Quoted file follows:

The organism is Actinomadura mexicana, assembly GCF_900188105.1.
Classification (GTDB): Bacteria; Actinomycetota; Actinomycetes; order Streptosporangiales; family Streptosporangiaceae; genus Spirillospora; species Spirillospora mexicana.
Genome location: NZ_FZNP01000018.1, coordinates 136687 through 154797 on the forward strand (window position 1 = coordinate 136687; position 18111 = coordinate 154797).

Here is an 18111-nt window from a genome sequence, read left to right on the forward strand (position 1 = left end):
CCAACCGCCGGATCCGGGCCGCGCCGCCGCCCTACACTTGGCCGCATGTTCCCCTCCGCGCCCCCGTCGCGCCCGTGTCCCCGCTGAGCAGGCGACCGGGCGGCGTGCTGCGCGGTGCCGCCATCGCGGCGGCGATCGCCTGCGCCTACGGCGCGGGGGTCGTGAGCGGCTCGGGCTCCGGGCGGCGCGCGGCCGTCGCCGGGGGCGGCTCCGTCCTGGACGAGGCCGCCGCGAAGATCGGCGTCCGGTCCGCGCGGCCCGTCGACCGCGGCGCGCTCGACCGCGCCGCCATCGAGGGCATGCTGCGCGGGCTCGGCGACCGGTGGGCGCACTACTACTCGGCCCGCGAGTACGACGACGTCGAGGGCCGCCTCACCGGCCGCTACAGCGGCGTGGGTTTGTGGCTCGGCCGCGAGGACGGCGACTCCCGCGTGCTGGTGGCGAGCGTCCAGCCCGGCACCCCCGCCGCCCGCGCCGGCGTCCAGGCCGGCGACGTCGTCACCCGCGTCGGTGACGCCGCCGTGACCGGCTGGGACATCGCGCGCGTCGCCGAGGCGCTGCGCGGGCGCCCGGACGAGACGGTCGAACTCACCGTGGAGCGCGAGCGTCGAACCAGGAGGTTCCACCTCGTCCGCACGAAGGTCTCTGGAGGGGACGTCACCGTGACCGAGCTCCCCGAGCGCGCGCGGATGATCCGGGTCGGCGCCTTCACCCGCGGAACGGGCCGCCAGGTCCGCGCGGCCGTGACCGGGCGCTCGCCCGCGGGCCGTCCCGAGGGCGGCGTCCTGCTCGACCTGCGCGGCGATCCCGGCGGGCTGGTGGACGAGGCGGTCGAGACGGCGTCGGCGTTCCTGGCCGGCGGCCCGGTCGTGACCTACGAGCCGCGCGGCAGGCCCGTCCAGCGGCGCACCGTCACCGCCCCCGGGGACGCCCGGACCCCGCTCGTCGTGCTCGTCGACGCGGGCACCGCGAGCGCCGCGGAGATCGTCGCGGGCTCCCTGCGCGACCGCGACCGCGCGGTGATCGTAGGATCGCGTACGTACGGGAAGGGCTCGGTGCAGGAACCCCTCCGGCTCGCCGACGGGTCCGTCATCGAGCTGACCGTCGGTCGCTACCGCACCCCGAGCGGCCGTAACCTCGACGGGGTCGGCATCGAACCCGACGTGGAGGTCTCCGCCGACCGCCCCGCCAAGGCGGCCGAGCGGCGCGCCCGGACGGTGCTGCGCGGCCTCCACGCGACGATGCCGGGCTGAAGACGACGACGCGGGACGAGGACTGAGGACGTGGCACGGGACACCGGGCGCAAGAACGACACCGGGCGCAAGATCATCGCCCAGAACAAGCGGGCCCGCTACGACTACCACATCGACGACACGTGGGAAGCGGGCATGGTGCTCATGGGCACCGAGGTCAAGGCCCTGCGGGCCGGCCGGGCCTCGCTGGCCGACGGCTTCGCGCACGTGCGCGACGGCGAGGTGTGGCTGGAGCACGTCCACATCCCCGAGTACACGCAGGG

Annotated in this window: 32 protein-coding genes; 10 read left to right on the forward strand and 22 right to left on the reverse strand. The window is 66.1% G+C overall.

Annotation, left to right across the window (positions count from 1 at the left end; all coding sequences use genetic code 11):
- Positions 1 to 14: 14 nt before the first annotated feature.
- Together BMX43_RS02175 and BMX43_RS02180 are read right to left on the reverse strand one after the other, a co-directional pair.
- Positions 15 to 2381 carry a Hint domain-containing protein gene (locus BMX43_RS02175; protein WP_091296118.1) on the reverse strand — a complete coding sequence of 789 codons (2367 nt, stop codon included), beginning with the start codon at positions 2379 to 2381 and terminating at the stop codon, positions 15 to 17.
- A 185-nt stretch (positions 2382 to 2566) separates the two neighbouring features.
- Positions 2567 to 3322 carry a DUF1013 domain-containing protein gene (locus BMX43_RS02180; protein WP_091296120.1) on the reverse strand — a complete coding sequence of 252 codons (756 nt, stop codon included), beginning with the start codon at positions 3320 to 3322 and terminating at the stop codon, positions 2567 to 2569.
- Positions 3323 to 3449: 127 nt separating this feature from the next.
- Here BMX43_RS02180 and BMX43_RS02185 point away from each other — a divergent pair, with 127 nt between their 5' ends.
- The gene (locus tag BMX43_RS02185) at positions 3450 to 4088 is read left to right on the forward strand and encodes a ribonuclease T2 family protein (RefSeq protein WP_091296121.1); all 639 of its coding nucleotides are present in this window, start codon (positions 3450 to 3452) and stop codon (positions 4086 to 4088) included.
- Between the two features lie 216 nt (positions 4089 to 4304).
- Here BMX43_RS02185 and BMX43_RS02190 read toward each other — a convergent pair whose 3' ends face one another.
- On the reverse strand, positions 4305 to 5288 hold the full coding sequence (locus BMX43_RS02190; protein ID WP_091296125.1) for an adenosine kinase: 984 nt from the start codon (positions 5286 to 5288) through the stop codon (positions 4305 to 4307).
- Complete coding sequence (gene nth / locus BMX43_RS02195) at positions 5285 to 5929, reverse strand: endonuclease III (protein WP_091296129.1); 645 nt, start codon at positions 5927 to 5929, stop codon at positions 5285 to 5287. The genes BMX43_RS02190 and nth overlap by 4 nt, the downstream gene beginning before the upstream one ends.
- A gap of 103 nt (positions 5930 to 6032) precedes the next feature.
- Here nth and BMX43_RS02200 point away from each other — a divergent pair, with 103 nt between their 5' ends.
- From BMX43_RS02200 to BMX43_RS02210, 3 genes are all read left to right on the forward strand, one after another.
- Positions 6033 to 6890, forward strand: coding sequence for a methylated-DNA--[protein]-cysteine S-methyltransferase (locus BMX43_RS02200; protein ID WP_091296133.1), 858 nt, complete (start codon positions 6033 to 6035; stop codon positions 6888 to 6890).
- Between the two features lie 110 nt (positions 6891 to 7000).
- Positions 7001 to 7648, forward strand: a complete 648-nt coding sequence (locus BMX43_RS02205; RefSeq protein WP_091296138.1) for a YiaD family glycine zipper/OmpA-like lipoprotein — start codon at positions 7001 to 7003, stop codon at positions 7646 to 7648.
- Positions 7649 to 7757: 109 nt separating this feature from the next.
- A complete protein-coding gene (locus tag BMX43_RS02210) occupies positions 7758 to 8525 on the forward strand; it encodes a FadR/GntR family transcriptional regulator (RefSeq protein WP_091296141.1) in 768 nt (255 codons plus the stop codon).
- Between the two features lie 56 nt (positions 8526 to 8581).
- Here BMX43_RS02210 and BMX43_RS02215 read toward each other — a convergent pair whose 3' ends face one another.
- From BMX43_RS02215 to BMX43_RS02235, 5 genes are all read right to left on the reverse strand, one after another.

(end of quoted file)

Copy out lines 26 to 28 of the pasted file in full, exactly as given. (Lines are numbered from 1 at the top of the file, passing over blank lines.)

- Positions 7649 to 7757: 109 nt separating this feature from the next.
- A complete protein-coding gene (locus tag BMX43_RS02210) occupies positions 7758 to 8525 on the forward strand; it encodes a FadR/GntR family transcriptional regulator (RefSeq protein WP_091296141.1) in 768 nt (255 codons plus the stop codon).
- Between the two features lie 56 nt (positions 8526 to 8581).